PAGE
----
The Art of Disappearing

A whole day will pass quietly. Nothing much happens. Perhaps there is a little rain. Books open and close. Poems become in my notebook, or try to become. I breathe, but I don’t consider how.

One of my favorite poems by Naomi Shihab Nye:

The Art of Disappearing

When they say Don’t I know you?
say no.

When they invite you to the party
remember what parties are like
before answering.
Someone telling you in a loud voice
they once wrote a poem.
Greasy sausage balls on a paper plate.
Then reply.

If they say We should get together
say why?

It’s not that you don’t love them anymore.
You’re trying to remember something
too important to forget.
Trees. The monastery bell at twilight.
Tell them you have a new project.
It will never be finished.

When someone recognizes you in a grocery store
nod briefly and become a cabbage.
When someone you haven’t seen in ten years
appears at the door,
don’t start singing him all your new songs.
You will never catch up.

Walk around feeling like a leaf.
Know you could tumble any second.
Then decide what to do with your time.

Confession Tuesday – the garden fence poetry edition

I confess that last Friday, I asked my husband to build me a better fence around the garden. The pre-existing fence was a roll of concrete reinforcement mesh that wasn’t attached to posts nor the raised bed itself. Basically, it was a mess, and when I lost my first broccoli plant to rabbits (I think), I wanted something better. I confess that I thought it would take four or five hours to build the fence.

Enter my husband, carpenter extraordinaire. He labored part of the day on Saturday and Sunday, Monday evening, and finished up (mostly) this evening. The fence looks amazing. It will keep out moose and bunnies. I confess that after Saturday, I was uncomfortable each moment that my husband spent on the fence when he could have been working on his own projects. BUT, I should have known that he would take the time to build the most elegant and intelligent fence he could for the catawampus pre-existing raised bed.

My husband understands carpentry (amongst a lot of other cool stuff), and it would be impossible for him to be satisfied with a half-assed fence, the same way that it would be impossible for me to be satisfied with a half-assed poem. When you have respect for the art form, you will strive to master it. Folks sometimes ask me what they should do to be a poet; my first piece of advice is to read master poets, immerse yourself in what good poetry sounds like and looks like.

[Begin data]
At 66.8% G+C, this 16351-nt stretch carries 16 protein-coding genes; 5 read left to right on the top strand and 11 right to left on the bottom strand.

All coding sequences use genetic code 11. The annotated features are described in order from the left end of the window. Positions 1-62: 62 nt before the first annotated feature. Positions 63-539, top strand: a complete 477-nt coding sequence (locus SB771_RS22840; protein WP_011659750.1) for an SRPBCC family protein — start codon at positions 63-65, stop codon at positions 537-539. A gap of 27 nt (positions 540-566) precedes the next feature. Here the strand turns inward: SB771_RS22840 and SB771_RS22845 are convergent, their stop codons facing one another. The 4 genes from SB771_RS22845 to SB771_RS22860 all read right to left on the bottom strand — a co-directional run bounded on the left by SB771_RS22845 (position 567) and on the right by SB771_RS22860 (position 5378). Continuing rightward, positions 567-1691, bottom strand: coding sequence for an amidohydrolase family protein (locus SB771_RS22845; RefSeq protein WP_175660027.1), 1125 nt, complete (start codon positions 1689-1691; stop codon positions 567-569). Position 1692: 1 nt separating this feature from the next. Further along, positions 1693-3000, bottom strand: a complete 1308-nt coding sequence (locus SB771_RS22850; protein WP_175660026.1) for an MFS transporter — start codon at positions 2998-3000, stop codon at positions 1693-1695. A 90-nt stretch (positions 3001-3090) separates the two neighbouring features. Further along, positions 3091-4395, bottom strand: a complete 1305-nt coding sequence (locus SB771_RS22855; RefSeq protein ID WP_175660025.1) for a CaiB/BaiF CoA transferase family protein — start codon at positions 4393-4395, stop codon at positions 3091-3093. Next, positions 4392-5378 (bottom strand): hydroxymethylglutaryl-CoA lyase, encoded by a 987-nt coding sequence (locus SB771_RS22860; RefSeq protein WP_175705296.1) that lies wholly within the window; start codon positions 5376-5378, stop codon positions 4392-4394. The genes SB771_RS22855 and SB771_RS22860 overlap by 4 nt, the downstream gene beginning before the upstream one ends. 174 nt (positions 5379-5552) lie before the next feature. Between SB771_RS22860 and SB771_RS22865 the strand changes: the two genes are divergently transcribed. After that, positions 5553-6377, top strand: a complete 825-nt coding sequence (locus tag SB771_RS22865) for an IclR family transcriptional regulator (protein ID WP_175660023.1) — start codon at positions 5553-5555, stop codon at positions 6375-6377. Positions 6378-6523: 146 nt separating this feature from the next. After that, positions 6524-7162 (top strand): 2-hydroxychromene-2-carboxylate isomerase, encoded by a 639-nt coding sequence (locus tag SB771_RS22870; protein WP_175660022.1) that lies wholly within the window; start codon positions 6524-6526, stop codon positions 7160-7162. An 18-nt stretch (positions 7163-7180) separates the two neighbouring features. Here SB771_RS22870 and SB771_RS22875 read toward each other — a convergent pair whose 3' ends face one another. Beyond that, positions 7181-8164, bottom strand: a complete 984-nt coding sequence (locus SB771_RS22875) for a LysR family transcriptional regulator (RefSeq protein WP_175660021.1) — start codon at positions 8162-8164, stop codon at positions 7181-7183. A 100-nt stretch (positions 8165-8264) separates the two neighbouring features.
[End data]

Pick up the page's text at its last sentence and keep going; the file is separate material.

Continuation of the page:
I confess that I think this axiom works in all aspects of life: learn about what you love, seek good examples, practice until you feel satisfied, then learn some more, practice more… A fence can be like a poem if it is crafted well enough.

Oh, and this is what a Bachelor Button looks like if the world crafts it. And the world has practiced making Bachelor Buttons quite a bit.

Confession Tuesday – solstice garden version

It is Tuesday, blue sky, solstice.

I confess that solstice always makes me a little sad because I know that the light starts waning from this point forward until December’s balance point.

I confess that I’ve been neglecting my writing in favor of my garden that now boasts beans, broccoli, cauliflower, arugula, kale, and lettuce, along with 72 strawberry plants left by the previous owner. Obviously, if things work out, we’ll have a lot of strawberries to harvest. In the greenhouse (which took an entire day to clean out), there are tomato plants, basil, and cilantro. On the porch, oregano, thyme, chives, and lemon balm. And flowers… I confess that I am completely in the flow when I garden, tugging weeds, composting, watering; I putter and putter not noticing the time pass until I glimpse how far the sun has moved towards the bench. Then, I hurry in to scrub my hands with lemon verbena garden soap and make dinner.

I confess that today, I finally put the last touches on my home office and now I have no excuse to not be writing up a storm. So, here goes my hat in the ring. I have seven poems that I’ve written about my brother. I want to write another thirteen to fifteen poems that will be cohesive group to submit to chapbook contests by the autumnal equinox. Three months, fifteen poems to write, and twenty-two-ish poems to revise and arrange. Doable, yes? I confess that I the kind of person that needs deadlines – so, here’s my deadline – poems done by August 15th, project complete by my birthday in September.

I confess that I’m a magpie – ooooh, pretty colors – then off I go.

This is what a strawberry looks like before it dreams of sweetness.

And this, my solstice fire.